Courtesy of YSP © Jonty Wilde

International artists living in war zones email work to UK exhibition

Nicola Sullivan, 29.11.2016
YSP features the work of artists from countries in turmoil
Artists based the Middle East and North Africa (MENA) will populate an exhibition at the Yorkshire Sculpture Park (YSP) with artworks sent via email.

The project Beyond Boundaries: Art by Email - a collaboration between YSP and ArtRole - aims to give artists living in countries experiencing war and political turmoil the chance to tell their stories. Following an open call for artworks, 16 artists from five MENA countries were chosen to participate in the exhibition.

The artists were asked to produce work that reflected the reality of their current situation but also the resilience, hope and creativity in the region in which they live. The final artworks were chosen by ArtRole's chief executive Adalet R Garmiany and Helen Pheby, the senior curator at YSP, and include photography, film and performance.

Pheby said: "There's so much brilliant art out there that's just not getting seen, particularly in the UK, because some artists can experience difficulties getting here. We’ve had to find a way around these restrictions. Now visitors to YSP will discover artists and artworks that they wouldn’t have otherwise."

An abstract sculpture by the Iranian artist Sahand Hesamiyan, the instructions for which were submitted via email, will be 3D printed during the exhibition. A photograph by the Iraqi artist Younes Mohammad depicts a refugee carrying a pillow through an unfinished construction site. “He sleeps in a different place every night. No one was expecting such a huge number of refugees so the Kurdistan regional government started to place them in schools, streets and even unfinished construction sites," said Mohammad.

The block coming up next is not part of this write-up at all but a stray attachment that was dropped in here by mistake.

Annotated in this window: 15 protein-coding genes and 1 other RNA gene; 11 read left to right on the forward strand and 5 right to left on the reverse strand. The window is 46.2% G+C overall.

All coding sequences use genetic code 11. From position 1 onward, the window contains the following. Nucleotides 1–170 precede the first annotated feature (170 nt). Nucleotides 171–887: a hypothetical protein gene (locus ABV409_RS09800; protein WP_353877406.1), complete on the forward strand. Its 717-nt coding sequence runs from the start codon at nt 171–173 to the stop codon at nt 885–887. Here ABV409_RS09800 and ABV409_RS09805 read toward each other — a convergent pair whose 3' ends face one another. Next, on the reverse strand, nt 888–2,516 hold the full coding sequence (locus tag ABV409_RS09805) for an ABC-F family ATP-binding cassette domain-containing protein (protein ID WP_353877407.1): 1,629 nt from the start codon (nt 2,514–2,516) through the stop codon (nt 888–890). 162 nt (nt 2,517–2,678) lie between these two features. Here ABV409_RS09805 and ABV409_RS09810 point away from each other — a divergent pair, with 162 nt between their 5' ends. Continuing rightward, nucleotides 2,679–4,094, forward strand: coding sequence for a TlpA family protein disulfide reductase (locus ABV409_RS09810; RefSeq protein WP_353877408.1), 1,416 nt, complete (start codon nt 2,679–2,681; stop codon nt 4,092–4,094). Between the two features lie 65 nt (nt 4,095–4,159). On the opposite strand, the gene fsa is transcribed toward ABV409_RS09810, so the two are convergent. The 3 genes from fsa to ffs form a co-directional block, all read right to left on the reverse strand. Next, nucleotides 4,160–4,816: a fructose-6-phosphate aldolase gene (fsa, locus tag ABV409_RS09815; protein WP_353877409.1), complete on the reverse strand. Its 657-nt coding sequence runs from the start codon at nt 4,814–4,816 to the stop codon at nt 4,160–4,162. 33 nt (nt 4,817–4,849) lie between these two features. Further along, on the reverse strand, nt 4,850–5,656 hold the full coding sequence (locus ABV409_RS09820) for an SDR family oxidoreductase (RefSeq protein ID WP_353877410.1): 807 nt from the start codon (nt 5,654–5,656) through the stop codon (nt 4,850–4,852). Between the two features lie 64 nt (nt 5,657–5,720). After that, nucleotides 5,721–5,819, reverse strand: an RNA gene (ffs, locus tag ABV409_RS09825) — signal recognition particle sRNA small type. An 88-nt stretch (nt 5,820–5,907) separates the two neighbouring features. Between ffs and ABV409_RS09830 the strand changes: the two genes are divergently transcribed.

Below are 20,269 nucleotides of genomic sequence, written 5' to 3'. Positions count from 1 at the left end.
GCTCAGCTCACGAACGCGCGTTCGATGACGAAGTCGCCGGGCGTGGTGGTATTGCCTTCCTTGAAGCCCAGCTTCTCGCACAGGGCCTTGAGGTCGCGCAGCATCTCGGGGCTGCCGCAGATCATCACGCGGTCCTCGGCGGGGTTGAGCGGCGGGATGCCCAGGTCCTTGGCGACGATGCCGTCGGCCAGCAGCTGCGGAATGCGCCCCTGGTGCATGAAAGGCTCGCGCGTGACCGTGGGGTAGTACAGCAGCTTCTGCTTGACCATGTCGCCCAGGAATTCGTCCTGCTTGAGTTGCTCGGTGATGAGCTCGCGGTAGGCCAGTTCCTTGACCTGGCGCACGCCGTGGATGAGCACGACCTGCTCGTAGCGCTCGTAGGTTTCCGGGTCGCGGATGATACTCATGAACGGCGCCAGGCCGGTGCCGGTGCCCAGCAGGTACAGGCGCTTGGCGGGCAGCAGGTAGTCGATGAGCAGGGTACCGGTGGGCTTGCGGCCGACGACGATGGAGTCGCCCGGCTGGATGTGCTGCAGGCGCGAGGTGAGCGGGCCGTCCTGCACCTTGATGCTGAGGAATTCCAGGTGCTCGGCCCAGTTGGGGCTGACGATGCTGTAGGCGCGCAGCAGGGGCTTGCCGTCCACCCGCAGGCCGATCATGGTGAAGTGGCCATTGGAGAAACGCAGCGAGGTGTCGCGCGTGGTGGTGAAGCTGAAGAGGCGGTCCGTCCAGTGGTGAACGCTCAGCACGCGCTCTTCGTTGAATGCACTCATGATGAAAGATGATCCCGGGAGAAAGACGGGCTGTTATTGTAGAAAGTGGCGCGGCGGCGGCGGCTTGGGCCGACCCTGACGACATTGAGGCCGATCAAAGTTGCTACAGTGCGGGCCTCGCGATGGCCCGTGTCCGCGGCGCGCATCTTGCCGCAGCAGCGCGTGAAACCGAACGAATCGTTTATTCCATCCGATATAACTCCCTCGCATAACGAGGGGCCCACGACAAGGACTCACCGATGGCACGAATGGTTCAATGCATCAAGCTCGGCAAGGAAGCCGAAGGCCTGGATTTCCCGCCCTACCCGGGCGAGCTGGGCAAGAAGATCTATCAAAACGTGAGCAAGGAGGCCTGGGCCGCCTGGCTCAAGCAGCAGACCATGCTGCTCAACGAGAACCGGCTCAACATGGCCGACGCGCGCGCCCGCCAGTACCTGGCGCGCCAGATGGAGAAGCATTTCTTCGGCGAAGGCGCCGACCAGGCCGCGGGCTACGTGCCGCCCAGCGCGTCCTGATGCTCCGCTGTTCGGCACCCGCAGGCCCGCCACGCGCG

Meanwhile, Egyptian-born artist Mai Al Shazly’s video installation Undercurrents – two films displayed at a right angle to one another – shows the relationship between resistance and non-resistance, an active aggressor in combat and a passive enemy beside a calm ocean.

The exhibition will also feature a photograph of a performance by multi-disciplinary artist Azar Othman, who collected people’s thoughts on current affairs, environment and culture. Handwritten on bits of paper, these thoughts were displayed in the centre of Sulaymaniyah City in Iraqi Kurdistan.

Otham will also become YSP’s first virtual visiting artist and will take part in an online discussion with Pheby on 21 January. Visitors will help give Otham a sense of YSP by sharing images, thoughts and experiences using the hashtag #ForAzar.

The work will be on display from 7 January to 5 March in YSP's Bothy Gallery.